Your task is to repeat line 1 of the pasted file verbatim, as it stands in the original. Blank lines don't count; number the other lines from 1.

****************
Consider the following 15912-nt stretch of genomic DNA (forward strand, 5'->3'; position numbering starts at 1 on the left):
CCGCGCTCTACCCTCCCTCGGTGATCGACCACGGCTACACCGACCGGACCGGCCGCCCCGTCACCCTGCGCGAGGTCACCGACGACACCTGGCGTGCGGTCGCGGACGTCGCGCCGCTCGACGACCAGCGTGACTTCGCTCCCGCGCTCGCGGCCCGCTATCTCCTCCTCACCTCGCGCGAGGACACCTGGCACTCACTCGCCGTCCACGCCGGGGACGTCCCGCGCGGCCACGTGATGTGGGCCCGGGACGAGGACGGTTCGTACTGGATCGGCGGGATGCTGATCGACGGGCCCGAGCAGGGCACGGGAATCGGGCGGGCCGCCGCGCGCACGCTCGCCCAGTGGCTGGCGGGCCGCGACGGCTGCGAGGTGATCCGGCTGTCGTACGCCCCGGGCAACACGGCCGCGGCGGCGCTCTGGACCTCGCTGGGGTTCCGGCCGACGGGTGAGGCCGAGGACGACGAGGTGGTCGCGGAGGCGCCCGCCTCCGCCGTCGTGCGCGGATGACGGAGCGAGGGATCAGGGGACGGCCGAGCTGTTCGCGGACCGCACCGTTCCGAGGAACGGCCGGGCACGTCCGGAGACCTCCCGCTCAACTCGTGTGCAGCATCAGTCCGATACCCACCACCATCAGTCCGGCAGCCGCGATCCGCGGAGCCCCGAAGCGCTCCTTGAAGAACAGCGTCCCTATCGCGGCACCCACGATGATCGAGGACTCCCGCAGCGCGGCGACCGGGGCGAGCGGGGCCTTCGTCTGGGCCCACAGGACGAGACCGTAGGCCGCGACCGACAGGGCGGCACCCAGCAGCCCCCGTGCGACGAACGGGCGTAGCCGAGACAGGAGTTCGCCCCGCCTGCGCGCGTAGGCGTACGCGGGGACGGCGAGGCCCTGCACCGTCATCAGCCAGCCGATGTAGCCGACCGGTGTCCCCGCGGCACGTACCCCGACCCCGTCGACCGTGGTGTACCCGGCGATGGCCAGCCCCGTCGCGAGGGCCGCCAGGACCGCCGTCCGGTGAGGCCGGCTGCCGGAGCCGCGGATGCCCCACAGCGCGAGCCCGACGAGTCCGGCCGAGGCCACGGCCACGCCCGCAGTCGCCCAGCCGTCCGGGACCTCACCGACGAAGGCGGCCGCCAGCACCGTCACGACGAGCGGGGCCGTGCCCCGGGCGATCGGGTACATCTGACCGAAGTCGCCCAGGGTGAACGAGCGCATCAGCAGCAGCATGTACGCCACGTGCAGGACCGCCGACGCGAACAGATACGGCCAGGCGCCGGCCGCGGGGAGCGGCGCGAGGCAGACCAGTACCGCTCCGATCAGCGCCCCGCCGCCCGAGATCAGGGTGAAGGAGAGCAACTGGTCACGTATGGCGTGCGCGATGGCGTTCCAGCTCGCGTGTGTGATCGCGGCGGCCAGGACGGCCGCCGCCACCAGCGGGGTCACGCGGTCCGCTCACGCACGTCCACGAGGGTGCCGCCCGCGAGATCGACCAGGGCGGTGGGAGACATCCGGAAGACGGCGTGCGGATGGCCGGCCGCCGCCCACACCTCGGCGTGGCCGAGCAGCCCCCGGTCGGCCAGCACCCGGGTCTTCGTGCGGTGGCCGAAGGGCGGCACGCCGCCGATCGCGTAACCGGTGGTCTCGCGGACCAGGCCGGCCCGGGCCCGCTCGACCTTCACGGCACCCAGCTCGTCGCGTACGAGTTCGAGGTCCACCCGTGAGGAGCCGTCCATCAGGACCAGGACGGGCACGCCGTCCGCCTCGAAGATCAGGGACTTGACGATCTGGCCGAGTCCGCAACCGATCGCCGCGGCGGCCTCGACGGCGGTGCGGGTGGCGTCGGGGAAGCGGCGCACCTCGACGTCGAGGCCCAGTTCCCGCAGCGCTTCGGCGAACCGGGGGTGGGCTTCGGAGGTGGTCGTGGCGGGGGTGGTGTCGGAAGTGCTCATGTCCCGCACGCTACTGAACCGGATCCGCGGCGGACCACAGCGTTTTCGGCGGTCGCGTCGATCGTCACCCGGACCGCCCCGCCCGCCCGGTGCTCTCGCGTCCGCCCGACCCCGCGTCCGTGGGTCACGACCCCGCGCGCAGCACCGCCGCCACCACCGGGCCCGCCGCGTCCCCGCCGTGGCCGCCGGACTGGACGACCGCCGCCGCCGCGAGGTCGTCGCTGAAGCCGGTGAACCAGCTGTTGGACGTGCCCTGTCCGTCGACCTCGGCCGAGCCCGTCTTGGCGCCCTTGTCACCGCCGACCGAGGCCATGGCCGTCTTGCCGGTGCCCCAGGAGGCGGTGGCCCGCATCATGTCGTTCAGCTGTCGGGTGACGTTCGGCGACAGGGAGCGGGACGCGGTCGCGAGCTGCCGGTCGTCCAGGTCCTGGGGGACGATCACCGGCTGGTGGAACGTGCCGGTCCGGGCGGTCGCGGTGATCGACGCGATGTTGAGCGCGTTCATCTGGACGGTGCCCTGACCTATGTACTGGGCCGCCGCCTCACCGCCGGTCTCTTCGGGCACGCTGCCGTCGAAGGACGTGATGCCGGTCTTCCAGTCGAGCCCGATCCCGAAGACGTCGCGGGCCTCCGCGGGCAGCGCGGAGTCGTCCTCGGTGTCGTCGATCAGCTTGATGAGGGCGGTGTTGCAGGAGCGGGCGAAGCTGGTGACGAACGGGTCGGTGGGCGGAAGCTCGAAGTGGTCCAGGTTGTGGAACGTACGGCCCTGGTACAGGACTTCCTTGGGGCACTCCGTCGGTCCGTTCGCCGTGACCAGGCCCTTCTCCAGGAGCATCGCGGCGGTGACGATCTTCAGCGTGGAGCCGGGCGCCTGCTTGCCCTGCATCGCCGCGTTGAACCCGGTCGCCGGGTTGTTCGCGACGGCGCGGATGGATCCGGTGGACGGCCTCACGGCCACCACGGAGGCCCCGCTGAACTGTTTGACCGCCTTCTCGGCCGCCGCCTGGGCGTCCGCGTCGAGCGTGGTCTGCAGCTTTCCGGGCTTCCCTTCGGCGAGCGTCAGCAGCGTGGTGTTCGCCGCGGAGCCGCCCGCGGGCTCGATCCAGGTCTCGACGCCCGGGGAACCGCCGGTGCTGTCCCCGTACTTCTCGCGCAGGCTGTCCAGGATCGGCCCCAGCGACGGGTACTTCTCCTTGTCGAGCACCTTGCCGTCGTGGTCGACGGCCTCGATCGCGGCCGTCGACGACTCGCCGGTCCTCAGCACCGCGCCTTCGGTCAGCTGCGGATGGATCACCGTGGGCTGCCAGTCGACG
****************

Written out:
Consider the following 15912-nt stretch of genomic DNA (forward strand, 5'->3'; position numbering starts at 1 on the left):